by the more powerful tools designed by third party developers.
Y-DNA and surname
Men and our surnames are defined by genetic signatures comprising
chronological sequences of SNP mutation labels like:
which have superceded the original Simplified Tree of Y-Chromosome Haplogroups.
FTDNA currently gives:
- a most recent confirmed SNP to men who purchase Big Y-700; or
- an older SNP to men who purchase only Y-STR products and/or
Family Finder (still being rolled out to the latter customers)
The sequence of SNPs can be explored by:
- climbing back through time with the Discover tool,
found by clicking on the "Confirmed Y-DNA Haplogroup" Badge at
the bottom of the right-hand column of the Home/dashboard page.
- climbing forward through time with the public Y-DNA Haplotree.
FTDNA uses the CE/BCE notation in place of the AD/BC
notation for its estimated years.
- Y-DNA tools and websites
- The Big Tree (like GEDmatch for men who have bought Big
- Y-DNA projects can be
- Once you have your initial Y-DNA results (or a known male-line
relative's Y-DNA results), you can join appropriate haplogroup
- Some older project member and project administrator features
have been disabled because of numerous changes prompted by GDPR
- You must Opt in to Sharing on the PROJECT PREFERENCES page or your
pseudonymized DNA results and ancestor information will be
missing from the public results pages.
- You can also choose from that page whether to give each
project administrator Minimum, Limited or Advanced access to
your kit; reducing access to Minimum pretty much eliminates
all the benefits of project membership.
- It is also recommended that you set Y-DNA Match Levels to
All Levels on the PRIVACY & SHARING page.
- If there is no surname project for your surname and you are
happy to deal with the spam risk, then you can apply to set up
your own project by following a simple five-step application process (which actually
consists of only four steps!).
- Every project has an activity feed for discussions between
members and administrators, which can be used by administrators
to avoid having to answer the same frequently asked questions
repeatedly via individual emails.
- Project administrators have valuable tools, including:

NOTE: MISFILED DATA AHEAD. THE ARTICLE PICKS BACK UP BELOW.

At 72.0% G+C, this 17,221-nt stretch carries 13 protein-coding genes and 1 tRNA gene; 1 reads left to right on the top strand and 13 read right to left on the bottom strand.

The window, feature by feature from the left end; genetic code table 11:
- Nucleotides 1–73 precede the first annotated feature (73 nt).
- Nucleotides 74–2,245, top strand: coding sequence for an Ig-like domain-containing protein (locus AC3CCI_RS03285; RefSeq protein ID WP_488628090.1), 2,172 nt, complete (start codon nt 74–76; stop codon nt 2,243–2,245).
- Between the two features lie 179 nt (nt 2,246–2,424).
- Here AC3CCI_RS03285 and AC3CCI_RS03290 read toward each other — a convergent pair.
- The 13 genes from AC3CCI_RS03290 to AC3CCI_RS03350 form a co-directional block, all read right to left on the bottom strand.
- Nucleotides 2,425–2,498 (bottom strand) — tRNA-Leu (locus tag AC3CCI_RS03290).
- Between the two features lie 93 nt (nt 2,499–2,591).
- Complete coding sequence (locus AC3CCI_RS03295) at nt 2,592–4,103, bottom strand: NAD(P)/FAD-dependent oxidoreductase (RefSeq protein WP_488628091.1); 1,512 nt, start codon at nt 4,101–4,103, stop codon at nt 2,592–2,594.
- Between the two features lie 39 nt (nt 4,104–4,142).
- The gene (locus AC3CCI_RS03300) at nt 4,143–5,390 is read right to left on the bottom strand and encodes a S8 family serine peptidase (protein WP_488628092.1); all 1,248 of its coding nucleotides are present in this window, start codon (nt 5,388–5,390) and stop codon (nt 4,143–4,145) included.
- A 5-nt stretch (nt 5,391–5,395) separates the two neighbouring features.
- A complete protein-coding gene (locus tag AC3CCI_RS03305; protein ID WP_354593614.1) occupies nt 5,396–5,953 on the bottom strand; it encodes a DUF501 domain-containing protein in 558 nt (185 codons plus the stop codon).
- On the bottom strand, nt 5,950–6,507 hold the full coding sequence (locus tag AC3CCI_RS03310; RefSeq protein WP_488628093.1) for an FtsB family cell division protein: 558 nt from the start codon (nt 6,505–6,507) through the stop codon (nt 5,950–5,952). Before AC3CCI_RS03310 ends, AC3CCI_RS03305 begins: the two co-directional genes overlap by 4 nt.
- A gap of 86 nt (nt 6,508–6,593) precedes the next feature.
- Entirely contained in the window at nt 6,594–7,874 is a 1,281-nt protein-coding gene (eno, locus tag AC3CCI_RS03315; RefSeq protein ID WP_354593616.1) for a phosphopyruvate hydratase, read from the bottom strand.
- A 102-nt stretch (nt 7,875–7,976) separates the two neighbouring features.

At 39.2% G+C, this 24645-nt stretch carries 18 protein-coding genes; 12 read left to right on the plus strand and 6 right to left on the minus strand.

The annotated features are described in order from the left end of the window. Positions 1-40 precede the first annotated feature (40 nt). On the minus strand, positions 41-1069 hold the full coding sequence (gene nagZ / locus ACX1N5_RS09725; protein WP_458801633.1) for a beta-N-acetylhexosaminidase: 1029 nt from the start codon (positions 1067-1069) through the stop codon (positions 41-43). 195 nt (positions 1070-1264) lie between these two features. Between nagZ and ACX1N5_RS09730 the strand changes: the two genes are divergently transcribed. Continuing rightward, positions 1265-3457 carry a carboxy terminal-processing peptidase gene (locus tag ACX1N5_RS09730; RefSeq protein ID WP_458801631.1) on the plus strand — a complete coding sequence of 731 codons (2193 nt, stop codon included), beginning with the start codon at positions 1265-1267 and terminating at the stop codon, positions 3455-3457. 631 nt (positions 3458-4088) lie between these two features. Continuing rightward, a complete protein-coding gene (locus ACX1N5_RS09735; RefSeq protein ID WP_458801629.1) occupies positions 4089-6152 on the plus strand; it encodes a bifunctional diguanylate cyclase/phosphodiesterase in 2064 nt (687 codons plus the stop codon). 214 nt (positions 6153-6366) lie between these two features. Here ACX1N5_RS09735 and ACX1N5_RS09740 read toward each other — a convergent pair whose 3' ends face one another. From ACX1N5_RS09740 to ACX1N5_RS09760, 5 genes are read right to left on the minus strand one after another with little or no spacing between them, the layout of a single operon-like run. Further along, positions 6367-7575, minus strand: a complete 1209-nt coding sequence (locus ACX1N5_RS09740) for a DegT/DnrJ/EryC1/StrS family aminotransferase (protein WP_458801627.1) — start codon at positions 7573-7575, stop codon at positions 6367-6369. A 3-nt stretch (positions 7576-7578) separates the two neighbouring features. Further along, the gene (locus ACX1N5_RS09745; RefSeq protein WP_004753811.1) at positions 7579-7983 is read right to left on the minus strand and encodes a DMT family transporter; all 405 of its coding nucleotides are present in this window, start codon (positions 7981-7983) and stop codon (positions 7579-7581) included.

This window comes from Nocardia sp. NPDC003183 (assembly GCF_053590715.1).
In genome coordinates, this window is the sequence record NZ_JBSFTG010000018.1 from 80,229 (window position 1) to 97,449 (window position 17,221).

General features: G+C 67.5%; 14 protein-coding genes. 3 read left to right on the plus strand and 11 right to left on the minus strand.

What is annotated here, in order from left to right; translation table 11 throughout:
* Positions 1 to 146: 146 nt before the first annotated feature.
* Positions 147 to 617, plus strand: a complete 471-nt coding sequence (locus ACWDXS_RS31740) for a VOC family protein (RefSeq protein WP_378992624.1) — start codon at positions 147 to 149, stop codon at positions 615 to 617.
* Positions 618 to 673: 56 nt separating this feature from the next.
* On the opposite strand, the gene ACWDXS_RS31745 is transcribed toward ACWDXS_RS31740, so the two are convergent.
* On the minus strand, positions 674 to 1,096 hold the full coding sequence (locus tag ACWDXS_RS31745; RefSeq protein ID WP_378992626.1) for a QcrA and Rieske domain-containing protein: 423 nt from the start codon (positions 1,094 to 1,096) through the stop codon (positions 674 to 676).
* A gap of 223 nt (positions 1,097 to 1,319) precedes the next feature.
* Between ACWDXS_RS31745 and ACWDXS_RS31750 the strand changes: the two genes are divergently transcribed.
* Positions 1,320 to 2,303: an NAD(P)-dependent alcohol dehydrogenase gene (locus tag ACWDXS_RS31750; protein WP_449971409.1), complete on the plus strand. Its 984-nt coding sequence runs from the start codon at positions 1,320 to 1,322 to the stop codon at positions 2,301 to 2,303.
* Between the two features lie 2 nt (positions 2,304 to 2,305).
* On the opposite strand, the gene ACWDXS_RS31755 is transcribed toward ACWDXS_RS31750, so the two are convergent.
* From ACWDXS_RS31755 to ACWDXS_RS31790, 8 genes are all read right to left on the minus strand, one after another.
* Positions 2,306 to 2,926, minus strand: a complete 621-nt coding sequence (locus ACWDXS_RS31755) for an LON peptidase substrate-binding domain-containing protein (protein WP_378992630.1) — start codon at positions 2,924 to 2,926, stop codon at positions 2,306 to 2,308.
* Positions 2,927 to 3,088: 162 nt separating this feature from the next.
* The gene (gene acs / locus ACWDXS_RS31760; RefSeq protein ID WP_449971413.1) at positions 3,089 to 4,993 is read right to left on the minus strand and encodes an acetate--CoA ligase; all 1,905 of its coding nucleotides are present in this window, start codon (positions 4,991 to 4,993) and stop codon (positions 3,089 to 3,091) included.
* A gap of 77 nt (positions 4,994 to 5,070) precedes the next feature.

- a subgroup editor to arrange members on
the Y-DNA results pages, e.g. Clare Roots or Clancy surname
- subgroups are sorted alphabetically on the results pages,
so bear this in mind when choosing names
- to force subgroups into a desired order, number them with
leading zeroes, 001, 002, 003, etc.
- criteria for grouping can include:
- haplotree position, whether
- confirmed by FTDNA
- predicted by FTDNA
- predicted by project administrator
- desire to see STR differences highlighted
- Subgroup Names (which are visible on the results pages)
were originally truncated at 161 characters, without
warning. In November 2021, project administrators were
informed that the character limit for the Subgroup Name
field for new subgroups is now 200 characters. Existing
subgroups could not be renamed to more than 161 characters,
but all the members could be moved to a new subgroup with a
longer name. So keep these names as short as possible with
no unnecessary spacing or punctuation.
- Subgroup Descriptions (which are visible to the project
administrator(s) only) appear to be truncated at 973
characters, without warning, and despite the false assurance
of scroll bars in the editor.
- a Y-DNA genetic distance calculator:
- this has greater thresholds than the matching algorithm:
7/37 instead of 4/37; 25/67 instead of 7/67 and 40/111
instead of 10/111
- examples: R-M222 for a man with one Y-DNA37
match with no SNP test; R-FGC29367 for a man with no Y-DNA111
- a public website editor to publish information under any or
all of the following headings:
- Code of Conduct
- Project members can be recruited in many ways:
- FTDNA will send an email on behalf of an administrator, no
more than once every six months, to all customers with the
relevant surname who have opted to receive such emails.
- Administrators can see project members' matches and can
email them directly to invite them to join.
- A clan or surname organisation or one-name-study is
ideally positioned to run online and offline recruitment
- See here for all the technical details
of how and why to upload your DNA data and pedigree charts to
the various websites.